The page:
Not every organization needs to use the latest methodologies. What worked elsewhere may not work for your team. Bring others along with you – educate and involve engineers, quality assurance personnel, marketers, and product managers in assessing and exploring new methodologies. For example, some organizations can benefit from adopting topic-based authoring, without XML or DITA.

7. Keep Perspective, and De-stress

keep-perspective-and-destressMistakes provide tremendous opportunities for personal and organizational growth, including improved processes, communications, and skills. Accept these moments and make the most of them. Learn from successes and failures. Remember that what is truly irreplaceable is human life. Learn what you need, and what your coworkers need, to reduce and relieve stress.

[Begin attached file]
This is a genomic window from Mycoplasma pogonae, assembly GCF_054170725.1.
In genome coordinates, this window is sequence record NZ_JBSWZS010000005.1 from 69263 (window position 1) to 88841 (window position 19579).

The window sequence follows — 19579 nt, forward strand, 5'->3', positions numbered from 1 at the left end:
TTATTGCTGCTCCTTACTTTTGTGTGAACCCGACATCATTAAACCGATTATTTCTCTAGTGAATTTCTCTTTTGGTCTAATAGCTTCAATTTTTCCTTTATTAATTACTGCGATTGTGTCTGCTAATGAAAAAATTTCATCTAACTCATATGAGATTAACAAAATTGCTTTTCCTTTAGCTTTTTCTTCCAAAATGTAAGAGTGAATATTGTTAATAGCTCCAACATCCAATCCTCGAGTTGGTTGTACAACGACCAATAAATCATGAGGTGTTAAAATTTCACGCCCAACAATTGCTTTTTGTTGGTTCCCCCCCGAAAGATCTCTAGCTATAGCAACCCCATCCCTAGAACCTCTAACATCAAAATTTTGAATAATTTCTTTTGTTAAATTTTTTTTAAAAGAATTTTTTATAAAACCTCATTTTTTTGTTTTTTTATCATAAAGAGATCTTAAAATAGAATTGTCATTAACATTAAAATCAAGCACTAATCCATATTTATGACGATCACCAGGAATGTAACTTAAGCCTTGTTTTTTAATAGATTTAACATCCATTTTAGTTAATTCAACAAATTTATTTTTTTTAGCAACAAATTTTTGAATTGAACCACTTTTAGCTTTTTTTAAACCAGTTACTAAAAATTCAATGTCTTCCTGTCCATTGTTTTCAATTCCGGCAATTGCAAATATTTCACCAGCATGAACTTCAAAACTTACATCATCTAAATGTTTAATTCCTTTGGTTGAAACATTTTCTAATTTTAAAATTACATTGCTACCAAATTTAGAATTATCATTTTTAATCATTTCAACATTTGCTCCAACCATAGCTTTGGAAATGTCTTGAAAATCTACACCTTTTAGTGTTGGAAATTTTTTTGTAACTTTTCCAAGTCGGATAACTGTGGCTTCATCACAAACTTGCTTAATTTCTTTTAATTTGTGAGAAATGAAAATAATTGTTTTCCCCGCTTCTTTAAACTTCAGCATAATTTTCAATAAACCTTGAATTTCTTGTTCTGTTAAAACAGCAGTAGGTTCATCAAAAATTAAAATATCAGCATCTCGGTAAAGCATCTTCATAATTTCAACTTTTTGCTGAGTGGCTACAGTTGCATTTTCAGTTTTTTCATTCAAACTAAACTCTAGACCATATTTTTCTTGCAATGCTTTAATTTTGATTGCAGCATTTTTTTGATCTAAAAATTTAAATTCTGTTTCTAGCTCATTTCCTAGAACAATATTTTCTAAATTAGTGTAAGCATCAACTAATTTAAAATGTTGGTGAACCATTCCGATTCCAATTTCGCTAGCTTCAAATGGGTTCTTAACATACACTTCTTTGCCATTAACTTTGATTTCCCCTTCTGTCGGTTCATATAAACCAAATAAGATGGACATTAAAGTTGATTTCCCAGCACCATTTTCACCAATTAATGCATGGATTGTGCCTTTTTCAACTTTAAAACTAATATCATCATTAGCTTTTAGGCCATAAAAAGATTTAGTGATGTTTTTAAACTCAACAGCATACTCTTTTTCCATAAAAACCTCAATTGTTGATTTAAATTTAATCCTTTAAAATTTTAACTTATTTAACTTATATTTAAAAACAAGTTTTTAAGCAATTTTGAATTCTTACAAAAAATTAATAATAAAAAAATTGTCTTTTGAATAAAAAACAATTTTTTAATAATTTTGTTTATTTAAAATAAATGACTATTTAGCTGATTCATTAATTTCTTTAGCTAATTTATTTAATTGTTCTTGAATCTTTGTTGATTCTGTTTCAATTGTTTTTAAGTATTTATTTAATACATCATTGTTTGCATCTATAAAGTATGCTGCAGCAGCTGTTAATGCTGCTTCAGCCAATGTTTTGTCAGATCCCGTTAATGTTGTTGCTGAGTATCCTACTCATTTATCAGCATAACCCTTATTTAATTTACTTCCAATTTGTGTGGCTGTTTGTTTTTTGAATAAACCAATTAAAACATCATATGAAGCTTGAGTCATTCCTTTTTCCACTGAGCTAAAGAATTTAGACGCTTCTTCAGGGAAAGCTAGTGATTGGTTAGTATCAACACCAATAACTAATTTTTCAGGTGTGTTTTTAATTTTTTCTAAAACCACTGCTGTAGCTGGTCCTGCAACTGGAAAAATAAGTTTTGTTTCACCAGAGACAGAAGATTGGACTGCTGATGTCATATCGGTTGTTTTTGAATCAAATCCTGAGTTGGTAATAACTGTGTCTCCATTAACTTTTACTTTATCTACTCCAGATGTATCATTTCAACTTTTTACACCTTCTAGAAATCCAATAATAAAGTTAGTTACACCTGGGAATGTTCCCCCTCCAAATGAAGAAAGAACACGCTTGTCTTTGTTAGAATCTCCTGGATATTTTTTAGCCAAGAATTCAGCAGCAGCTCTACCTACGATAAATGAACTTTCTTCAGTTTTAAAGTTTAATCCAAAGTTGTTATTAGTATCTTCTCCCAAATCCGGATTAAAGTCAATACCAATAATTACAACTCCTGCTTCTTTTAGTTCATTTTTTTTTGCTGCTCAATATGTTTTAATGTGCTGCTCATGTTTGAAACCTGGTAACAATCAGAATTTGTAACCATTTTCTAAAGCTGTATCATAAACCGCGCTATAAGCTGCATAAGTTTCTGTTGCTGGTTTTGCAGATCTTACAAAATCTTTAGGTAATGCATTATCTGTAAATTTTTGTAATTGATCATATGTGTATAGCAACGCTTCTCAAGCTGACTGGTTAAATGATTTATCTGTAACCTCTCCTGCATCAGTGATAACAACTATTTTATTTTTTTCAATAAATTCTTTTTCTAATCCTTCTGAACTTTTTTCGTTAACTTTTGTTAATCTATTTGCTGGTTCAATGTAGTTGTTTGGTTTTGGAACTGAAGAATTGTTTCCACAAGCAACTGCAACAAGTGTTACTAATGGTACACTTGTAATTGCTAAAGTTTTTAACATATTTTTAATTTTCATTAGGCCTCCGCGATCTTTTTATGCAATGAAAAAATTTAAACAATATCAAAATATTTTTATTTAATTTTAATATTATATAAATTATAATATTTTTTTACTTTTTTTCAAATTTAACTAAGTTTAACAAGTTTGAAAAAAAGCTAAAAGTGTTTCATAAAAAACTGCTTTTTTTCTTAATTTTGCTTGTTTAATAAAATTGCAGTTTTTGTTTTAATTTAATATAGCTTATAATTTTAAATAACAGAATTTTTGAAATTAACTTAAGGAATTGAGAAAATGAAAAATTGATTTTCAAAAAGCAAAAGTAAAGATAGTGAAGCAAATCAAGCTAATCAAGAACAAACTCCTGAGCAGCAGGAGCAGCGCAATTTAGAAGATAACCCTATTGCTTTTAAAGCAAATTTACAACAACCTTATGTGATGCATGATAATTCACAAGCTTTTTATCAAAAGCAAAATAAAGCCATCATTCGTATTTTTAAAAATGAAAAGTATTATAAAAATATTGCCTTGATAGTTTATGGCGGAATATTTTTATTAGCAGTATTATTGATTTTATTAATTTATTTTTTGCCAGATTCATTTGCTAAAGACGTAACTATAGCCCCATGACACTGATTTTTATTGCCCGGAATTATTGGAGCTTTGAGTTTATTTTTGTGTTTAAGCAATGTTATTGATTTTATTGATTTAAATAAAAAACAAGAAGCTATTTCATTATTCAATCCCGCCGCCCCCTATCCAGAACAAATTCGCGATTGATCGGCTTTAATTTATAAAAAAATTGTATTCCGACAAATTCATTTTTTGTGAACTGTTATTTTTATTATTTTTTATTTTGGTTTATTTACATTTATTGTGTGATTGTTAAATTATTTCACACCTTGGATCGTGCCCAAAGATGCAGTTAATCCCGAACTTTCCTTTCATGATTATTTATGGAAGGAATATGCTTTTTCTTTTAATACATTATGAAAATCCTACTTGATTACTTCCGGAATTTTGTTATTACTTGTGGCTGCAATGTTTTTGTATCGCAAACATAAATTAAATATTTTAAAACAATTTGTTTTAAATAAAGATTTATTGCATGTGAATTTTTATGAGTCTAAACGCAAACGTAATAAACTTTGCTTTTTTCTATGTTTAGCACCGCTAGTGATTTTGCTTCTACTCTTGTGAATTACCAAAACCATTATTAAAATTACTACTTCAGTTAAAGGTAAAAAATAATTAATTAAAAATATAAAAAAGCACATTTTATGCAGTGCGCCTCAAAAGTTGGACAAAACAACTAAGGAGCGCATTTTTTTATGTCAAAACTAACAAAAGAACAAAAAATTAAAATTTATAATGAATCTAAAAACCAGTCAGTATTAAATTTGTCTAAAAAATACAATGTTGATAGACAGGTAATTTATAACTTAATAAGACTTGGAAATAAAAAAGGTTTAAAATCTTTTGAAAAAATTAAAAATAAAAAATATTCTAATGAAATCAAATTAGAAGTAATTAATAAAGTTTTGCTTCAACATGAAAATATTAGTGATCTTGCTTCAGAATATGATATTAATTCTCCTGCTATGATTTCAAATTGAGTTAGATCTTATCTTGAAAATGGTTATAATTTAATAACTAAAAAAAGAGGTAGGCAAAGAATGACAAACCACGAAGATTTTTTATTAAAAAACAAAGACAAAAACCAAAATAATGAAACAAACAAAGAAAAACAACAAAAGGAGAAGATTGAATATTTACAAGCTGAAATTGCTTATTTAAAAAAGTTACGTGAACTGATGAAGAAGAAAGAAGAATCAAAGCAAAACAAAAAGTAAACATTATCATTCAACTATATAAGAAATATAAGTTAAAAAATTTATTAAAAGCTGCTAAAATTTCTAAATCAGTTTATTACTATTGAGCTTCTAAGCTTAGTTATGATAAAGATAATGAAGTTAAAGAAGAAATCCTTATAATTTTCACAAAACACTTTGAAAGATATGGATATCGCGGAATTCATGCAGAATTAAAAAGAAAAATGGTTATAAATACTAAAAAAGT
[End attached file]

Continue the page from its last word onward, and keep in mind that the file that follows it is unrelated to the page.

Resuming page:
Consistently practicing these 7 habits will support your development as an effective technical communications leader, continuous process improvement in your organization, harmonious work relationships, and improved content and product quality. Be the change you wish to see.

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2016 New Year’s Gifts

Happy New Year from Saiff Solutions!

Please accept these presents which we think you’ll find useful for planning a successful year:

2016 calendar with information typing tips

2016 Calendar

Front | Back

2016 planning questions for your team, department, organization

 

GoalAt Saiff Solutions, Inc., we use these questions every year to support our growth and development.